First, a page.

Signatures of life

In this post, I break down the ideas behind a paper I recently read and liked very much. It is written by Sherry Cady, Jack Farmer, John Grotzinger, William Schopf and Andrew Steele, titled “Morphological Biosignatures and the Search for Life on Mars“, published in the journal Astrobiology in 2013. These are well-respected researchers in the astrobiology community, many of whom are working in or closely with NASA on robotic missions on Mars. The goals of these missions are to answer a fundamental question: was there ever life on Mars — a different planet apart from our own Earth?

In order to answer this question, which is, by the way, a question with a definite yes or no answer, many hurdles must be first paved away. Just think logically, how would you answer a question like that, and what kind of evidence you must supply in order to make the case? A lot is actually at stake here in answering this question, because it affects fundamentally how we think of our own position in the universe as a species. It either gives us hope and confidence to venture out into the vast unknowns of the universe or makes us rethink deeper into the reasons for our existence.

Human beings are primarily visual species. This can be made understood in the sense that almost half of our brain is used to process visual information. We are very effective at processing visual data, too. Therefore, there is no doubt that visual or morphological data should be the first to come in when evaluating whether or not a particular piece of evidence suggesting the (past) presence of life on Mars. How can we trust it without seeing it? There is also another saying: “seeing is believing”, which summarized it very well. I think this is another reason behind the idea of looking for “morphological biosignature” on Mars. This is one piece of evidence that is absolutely required.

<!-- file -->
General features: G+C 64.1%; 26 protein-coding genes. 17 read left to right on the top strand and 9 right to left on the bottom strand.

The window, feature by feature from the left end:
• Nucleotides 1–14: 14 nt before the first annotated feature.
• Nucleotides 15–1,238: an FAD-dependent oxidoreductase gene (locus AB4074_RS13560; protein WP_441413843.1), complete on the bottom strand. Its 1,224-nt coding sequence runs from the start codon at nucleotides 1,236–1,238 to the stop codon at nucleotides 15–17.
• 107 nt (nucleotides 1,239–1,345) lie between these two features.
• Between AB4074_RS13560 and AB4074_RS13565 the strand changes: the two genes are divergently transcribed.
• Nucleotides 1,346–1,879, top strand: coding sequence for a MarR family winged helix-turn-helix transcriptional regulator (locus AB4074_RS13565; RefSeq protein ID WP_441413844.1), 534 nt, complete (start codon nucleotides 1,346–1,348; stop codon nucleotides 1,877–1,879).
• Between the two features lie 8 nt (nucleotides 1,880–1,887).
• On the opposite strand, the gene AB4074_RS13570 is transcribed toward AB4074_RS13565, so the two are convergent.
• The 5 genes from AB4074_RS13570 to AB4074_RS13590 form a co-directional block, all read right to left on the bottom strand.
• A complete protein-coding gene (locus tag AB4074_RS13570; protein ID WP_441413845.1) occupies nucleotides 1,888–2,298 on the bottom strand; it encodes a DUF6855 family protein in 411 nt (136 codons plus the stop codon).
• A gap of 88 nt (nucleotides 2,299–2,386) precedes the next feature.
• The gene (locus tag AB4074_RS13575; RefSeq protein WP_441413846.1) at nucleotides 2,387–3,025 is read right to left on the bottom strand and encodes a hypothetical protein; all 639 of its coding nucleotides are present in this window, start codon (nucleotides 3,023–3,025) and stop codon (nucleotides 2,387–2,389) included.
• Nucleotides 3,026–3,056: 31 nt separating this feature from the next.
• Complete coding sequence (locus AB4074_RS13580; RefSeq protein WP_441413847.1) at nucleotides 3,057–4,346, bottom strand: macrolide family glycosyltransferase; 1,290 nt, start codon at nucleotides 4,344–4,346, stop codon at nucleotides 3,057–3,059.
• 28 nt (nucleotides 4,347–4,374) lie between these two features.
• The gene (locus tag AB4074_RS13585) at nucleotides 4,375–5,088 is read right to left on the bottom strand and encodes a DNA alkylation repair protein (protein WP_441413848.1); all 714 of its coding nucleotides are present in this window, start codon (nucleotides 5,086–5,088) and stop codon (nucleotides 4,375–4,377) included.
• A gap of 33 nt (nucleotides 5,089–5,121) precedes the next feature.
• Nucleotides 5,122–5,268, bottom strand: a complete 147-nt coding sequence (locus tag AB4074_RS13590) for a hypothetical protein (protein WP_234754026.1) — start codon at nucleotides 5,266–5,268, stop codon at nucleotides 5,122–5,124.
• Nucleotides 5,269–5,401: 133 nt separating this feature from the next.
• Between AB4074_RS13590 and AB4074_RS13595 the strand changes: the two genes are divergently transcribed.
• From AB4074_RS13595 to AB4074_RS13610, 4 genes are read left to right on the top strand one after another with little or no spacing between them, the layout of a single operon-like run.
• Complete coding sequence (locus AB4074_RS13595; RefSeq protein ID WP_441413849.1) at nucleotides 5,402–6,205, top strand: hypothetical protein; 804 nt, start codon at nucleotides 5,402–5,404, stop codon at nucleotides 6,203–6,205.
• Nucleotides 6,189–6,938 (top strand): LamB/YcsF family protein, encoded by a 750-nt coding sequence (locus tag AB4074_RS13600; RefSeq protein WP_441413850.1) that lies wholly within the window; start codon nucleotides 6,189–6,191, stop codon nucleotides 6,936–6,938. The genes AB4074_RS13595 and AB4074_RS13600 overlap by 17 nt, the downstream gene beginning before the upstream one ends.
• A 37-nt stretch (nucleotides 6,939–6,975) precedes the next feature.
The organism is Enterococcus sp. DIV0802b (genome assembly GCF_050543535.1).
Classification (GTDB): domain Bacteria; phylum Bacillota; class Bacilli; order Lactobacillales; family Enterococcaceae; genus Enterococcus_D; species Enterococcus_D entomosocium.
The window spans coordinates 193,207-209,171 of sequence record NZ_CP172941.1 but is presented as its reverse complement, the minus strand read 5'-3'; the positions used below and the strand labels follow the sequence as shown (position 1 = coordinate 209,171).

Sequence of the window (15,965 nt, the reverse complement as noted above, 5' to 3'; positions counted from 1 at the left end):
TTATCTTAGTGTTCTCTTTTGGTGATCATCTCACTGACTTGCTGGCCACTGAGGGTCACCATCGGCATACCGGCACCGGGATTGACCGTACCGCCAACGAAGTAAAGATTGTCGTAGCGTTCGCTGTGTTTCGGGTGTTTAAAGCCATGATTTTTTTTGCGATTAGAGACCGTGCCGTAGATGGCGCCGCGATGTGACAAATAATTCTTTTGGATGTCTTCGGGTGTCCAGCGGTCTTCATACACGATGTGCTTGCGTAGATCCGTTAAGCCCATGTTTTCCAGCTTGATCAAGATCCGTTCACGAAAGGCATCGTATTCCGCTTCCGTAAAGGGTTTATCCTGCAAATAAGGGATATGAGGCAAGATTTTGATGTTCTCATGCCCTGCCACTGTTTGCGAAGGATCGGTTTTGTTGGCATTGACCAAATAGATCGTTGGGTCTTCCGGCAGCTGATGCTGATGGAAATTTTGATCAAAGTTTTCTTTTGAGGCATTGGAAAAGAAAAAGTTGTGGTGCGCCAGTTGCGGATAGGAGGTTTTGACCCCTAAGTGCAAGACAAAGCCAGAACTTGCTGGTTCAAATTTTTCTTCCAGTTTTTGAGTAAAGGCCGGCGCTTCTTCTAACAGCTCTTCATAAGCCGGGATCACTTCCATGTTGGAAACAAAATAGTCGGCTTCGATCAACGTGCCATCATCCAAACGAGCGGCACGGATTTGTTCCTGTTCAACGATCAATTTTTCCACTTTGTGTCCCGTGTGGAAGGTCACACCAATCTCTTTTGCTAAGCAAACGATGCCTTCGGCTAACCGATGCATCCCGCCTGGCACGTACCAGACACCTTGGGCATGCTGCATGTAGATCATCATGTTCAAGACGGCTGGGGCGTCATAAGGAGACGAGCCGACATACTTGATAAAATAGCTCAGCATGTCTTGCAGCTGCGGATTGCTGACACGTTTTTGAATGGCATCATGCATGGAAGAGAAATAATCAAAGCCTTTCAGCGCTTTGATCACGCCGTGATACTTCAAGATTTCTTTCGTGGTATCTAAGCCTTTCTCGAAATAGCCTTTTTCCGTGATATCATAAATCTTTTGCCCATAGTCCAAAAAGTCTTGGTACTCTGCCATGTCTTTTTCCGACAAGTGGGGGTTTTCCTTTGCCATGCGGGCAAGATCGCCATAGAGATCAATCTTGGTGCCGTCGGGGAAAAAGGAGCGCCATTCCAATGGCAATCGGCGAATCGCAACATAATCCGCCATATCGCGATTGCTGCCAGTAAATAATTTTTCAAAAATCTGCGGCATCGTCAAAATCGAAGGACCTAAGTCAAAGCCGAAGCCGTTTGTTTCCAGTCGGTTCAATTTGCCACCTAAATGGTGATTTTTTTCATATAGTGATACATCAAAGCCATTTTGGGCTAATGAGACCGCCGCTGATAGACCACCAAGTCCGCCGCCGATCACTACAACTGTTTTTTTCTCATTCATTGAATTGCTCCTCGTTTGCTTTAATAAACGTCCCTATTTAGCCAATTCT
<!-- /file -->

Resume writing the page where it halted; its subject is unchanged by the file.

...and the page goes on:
The paper then opened the discussions on two types of morphological evidence for life: 1) cellularly preserved microorganisms and 2) microbially influenced, laminated sedimentary structures at visible scales. Now both of these are only “morphological clues” that suggest life might have been present. They are certainly still subject to further verification with chemical analysis or ultrastructural analysis — basically using all the tools we’ve got in the box. Even then, after all these work, one questions still will come: how can you prove that they were alive?

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